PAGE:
For the Students, By the Students
by: Michael Rorro
Student government should focus on issues relevant to improving student life on campus. To accomplish this, governing organizations should serve students in three primary capacities. First, student government should be a resource for students and their organizations on campus. Second, these governments should represent student voice, ensuring that it is not lost in University discussions. Finally, student government should cultivate leadership skills in its members and students at large.
Each student at the University pays a fixed amount of fees to the various student governments each semester. The money is, in fact, quite nominal in comparison with tuition, and remains less than $20 per academic year. Economically speaking, do students at the University of Michigan get $20 of utility from these mandated student fees? Though there are improvements to the system that can be made, I believe they do.
The governmental structure at the University of Michigan consists of legislative bodies in each of the major schools and colleges, councils in various communities at the University (Residential Halls, Greek Life), and a central student government called the Michigan Student Assembly. Each of these organizations has funding mechanisms which empower student organizations through financial grants. About 60 percent of the student fees helps student organizations provide program dispensations for campus groups. This funding allows student government to fulfill its primary role as a resource for students and their organizations.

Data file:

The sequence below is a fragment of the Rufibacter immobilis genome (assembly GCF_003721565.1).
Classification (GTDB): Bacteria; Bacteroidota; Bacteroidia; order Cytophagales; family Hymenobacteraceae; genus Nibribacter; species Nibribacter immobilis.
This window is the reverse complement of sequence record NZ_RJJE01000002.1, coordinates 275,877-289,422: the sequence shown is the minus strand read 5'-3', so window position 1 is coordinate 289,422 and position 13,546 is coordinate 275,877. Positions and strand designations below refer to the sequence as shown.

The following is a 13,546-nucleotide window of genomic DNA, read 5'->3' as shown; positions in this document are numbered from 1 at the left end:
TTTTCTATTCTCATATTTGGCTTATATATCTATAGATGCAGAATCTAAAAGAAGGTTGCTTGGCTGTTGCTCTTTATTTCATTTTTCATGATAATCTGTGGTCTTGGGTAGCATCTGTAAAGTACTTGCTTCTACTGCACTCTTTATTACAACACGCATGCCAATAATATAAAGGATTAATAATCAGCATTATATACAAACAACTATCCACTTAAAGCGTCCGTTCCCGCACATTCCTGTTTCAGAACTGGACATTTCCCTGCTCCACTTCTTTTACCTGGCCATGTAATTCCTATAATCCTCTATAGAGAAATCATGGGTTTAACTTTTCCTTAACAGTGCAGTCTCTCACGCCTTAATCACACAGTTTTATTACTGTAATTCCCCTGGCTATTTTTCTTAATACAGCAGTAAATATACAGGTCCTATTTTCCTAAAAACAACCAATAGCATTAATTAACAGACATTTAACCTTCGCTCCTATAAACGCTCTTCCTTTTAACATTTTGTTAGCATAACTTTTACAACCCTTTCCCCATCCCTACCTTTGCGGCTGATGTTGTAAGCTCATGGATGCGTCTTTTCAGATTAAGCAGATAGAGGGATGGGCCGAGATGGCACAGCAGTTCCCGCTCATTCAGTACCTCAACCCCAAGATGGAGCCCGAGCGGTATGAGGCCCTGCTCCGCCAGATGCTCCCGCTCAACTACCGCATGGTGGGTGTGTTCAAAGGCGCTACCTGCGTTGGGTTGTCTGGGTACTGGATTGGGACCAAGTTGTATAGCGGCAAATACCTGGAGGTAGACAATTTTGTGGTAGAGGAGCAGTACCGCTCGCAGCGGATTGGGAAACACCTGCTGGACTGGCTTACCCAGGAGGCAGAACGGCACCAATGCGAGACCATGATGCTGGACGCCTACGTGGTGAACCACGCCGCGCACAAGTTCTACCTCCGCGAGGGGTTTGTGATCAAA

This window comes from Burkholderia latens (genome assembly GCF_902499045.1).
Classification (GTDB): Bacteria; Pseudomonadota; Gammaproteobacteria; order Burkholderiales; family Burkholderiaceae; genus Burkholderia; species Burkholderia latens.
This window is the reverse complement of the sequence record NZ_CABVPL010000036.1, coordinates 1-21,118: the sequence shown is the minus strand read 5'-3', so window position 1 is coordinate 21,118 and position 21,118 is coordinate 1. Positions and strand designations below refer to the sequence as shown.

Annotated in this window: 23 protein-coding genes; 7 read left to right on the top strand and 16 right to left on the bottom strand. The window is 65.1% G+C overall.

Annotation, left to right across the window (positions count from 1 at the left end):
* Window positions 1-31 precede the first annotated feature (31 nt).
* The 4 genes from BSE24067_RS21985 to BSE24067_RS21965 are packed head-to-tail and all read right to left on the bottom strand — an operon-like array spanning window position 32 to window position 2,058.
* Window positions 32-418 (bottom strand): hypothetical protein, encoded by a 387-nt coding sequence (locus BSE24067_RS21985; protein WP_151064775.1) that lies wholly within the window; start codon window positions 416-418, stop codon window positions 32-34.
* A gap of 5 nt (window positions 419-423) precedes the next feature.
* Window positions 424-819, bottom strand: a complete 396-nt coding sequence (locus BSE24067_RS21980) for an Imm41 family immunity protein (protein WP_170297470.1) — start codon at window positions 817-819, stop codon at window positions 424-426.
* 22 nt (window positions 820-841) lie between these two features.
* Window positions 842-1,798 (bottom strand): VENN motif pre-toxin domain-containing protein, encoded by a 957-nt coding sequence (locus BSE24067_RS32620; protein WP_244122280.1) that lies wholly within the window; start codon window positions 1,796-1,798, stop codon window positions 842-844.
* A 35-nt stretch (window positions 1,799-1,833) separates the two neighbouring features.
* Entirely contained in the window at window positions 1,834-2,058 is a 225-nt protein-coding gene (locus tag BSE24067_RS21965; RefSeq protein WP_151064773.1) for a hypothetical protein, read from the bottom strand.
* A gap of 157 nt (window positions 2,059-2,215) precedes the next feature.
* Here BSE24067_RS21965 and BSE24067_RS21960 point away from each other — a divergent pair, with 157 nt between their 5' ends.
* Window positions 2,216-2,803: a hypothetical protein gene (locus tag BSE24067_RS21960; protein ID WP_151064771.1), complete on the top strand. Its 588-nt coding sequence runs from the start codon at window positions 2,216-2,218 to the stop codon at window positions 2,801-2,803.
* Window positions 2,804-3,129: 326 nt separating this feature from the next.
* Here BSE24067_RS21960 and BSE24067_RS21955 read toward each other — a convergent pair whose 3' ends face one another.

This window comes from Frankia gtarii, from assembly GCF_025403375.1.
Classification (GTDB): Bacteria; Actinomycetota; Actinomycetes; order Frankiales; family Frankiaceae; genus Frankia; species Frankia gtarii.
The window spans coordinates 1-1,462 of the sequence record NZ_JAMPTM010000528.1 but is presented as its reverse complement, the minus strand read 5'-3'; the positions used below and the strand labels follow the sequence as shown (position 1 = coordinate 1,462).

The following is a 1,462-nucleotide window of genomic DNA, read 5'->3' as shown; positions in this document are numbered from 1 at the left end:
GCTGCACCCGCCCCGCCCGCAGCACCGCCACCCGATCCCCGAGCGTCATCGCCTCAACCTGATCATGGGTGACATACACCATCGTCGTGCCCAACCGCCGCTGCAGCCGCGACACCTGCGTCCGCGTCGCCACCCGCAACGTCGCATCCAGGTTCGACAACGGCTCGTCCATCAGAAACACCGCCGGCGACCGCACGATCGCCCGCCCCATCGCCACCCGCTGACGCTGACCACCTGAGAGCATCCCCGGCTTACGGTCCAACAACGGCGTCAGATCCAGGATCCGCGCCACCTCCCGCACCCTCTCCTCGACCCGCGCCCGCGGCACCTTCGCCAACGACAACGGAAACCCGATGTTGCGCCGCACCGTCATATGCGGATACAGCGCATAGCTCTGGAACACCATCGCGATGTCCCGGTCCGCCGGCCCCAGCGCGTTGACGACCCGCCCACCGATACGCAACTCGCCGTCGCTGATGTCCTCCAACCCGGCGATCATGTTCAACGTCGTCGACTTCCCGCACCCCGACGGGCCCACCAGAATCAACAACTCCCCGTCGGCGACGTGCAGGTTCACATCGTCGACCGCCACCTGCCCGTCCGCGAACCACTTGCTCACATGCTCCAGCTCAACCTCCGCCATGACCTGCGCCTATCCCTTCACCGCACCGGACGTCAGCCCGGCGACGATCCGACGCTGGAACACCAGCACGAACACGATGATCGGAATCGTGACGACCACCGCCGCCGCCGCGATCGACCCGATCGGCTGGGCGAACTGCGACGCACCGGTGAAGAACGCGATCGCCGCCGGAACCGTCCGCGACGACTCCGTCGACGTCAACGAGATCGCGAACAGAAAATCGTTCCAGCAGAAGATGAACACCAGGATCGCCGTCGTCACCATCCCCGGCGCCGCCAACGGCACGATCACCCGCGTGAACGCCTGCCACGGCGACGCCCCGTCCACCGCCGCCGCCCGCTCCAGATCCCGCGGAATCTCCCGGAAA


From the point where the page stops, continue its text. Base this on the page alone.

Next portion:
Student government should use the remainder of these designated fees to provide resources for University students. Initiatives like Airbus, Advice Online and the “This Sucks” campaign directly impact student life and provide useful services for the campus population. Moreover, in the creation and operation of these services, students at the University have the ability to take leadership roles and grow as individuals.
Government should also represent the voice of the student body to University administration and higher legislative bodies on issues that affect the University community. In a university as large and decentralized as Michigan, this underrepresented voice is easily lost within the administration. It is student government’s job to continually push forrecognition so that students can be a part of creating the future of our University. This responsibility is a difficult task as University initiatives are generally implemented over 4 to 5 years; therefore, the high turnover rate inherently disenfranchises students.
Additionally, in order for student government to be taken seriously by the University, it must focus on issues for which it can make a difference. Student government does not produce measurable results for students by debating the Israel/Palestine conflict. In my opinion, it actually weakens the connection between the elected representatives and their constituents. In fact, student government is simply wasting its time passing resolutions calling for changes in international policy, as seen last year in the Michigan Student Assembly’s vote on United Nations involvement in the Middle East. The UN Security Council does not care what MSA thinks, I am sure of that.